Thanks to the DM, these decent workers have been totally misrepresented to the world. Thousands of misinformed people have written unkind things about them, and have praised the employer.  

Meanwhile the whole episode has enabled Hobbycraft to make some new friends:
Top / All

It's not just the BNP. The British Patriot Society and a host of other far-right organisations have joined in.  

If the story continues to rumble on, the respectable Hobbycraft brand will eventually suffer.  If management are smart, they will think again and build some bridges with it's dismayed Burton workforce. The workers deserve absolutely none of this.

Sunday, 16 February 2014

A closer look at the "Hobbycraft foreign language ban" story

There has just been a media story about the Hobbycraft warehouse banning workers from speaking any language other than English

This has brought back memories of my involvement with the first warehouse to do this - Waterstones (Unipart).  As far as I know, these two are the only warehouses in the UK to have introduced such a policy. Both warehouses are based in Burton on Trent...

The fact that both warehouses are based on the same industrial park (Centrum 100) certainly makes this look like a huge coincidence. Hobbycraft are new to Burton - I assume they are not aware of the media storm caused at Waterstones. 

So what is going on here, and why Burton?   Does Burton have particular language problems?

A closer look reveals this is nothing to do with language at all...

Firstly, it's really not that much of a surprise to me, so I don't think it's much of a coincidence. Most warehouses in this area recognise a union. Policies and procedures are discussed in consultation with workers before being announced. That doesn't happen at Hobbycraft or Waterstones.

Waterstones (Unipart) and Hobbycraft are two of the local exceptions to the rule. Both are non-union warehouses, leaving both brands very exposed to disgruntled workers going directly to the local newspapers. 

There is also a very important difference between these two seemingly identical stories. At Waterstones, Unite members resisted and petitioned the policy as part of a union recognition effort, whereas at Hobbycraft Unite have not (yet) been actively involved. The Hobbycraft workers have no representation. Until that changes, they will be stuck with this resented policy.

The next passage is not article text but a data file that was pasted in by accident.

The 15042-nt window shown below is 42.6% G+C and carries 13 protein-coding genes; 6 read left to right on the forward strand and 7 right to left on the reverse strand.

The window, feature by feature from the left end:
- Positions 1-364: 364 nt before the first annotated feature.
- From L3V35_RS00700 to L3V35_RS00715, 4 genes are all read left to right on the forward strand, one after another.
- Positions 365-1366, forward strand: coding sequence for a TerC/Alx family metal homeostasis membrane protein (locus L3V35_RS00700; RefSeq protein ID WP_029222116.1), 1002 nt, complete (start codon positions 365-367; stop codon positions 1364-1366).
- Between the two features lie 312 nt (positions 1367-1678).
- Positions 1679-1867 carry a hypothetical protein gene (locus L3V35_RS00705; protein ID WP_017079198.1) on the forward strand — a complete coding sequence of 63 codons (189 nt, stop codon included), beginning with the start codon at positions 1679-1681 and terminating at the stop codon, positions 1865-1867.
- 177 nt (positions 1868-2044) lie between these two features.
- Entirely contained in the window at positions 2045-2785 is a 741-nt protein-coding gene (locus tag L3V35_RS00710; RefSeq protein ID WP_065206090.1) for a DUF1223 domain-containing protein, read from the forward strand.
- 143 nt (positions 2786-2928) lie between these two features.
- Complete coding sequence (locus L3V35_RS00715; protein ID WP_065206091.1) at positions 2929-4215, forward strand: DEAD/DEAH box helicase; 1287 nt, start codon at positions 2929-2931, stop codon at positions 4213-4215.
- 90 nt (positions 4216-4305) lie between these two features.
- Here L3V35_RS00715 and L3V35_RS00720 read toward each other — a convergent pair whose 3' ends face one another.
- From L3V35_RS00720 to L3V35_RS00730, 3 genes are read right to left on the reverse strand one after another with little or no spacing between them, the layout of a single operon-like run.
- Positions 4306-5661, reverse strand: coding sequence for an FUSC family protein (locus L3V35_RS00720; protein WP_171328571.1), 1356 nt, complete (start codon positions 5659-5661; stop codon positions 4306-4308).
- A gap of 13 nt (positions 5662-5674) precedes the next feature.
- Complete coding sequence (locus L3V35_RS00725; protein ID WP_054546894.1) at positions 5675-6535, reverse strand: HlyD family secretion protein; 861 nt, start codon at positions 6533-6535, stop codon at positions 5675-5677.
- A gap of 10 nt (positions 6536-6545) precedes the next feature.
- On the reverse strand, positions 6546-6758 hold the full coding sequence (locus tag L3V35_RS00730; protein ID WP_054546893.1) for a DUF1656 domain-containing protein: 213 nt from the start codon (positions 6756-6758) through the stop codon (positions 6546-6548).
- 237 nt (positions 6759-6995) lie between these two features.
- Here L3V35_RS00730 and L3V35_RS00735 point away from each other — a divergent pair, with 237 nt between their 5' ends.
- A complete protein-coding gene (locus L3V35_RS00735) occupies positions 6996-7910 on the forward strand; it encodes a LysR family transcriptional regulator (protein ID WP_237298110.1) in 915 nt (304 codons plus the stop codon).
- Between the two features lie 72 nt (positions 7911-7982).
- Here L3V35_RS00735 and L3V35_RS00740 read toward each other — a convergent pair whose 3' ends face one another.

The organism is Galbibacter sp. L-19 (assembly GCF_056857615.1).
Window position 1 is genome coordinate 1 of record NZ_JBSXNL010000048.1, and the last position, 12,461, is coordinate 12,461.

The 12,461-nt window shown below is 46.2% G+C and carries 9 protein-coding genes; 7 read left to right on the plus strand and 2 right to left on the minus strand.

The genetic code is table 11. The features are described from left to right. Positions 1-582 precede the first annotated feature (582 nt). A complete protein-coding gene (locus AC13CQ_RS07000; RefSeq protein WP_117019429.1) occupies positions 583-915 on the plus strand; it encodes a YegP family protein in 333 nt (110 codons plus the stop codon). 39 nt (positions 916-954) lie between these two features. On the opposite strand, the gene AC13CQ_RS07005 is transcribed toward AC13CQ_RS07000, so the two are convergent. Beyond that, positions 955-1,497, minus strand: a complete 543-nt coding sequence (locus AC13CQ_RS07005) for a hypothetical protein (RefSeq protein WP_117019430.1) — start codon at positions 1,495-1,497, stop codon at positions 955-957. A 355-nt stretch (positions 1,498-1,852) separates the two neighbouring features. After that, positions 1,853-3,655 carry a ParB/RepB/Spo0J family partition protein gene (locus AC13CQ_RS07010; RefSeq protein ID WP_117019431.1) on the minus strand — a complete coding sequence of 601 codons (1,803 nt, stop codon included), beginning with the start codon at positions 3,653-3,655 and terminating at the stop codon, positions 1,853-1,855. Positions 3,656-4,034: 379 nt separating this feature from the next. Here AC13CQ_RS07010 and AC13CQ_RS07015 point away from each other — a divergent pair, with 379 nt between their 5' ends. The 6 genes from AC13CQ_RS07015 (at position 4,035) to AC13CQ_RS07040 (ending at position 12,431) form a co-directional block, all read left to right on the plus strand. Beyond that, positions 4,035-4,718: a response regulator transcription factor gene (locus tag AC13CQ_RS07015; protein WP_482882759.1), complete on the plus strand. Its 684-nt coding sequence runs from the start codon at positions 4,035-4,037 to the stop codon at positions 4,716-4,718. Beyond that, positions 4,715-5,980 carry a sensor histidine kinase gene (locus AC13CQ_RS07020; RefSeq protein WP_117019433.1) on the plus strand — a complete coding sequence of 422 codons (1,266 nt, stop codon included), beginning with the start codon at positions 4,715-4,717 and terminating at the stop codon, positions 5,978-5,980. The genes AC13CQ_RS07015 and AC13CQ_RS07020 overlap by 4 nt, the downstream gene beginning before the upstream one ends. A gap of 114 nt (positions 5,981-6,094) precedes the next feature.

At Waterstones warehouse, the workers won the issue. The Unite petition was strongly supported, and the company backed down. By the time the workers won, the media had moved on. The workers victory was not reported.  

Management style tends to be more autocratic when there is no mechanism to be challenged or held to account. In logistics, my experience has been that this is always the case.

I'm tempted to call the language ban policy "a classic case of a sledgehammer to crack a nut" . Without doubt, It is overbearing and without justification. But I'd be exaggerating to imply there is a problem that needs fixing. At both warehouses, English is spoken to a high standard by virtually all workers.

Most people outside of these warehouses I speak to either see this as a Human Rights issue, or (more commonly judging by the comments sections of the newspapers) strongly agree with the actions of the employers because of an incorrect assumption that the workers are not speaking English to begin with. 

But few workers I speak to see this as a Human Rights issue.   

In both cases this was never about language.  In both cases, there was no problem that needed to be solved.

In both cases, this was about management flexing it's muscle.  This was just one of many examples that could be given of a "my way or the highway" style of management. 

The truth is really simple.  Management did it...because they could.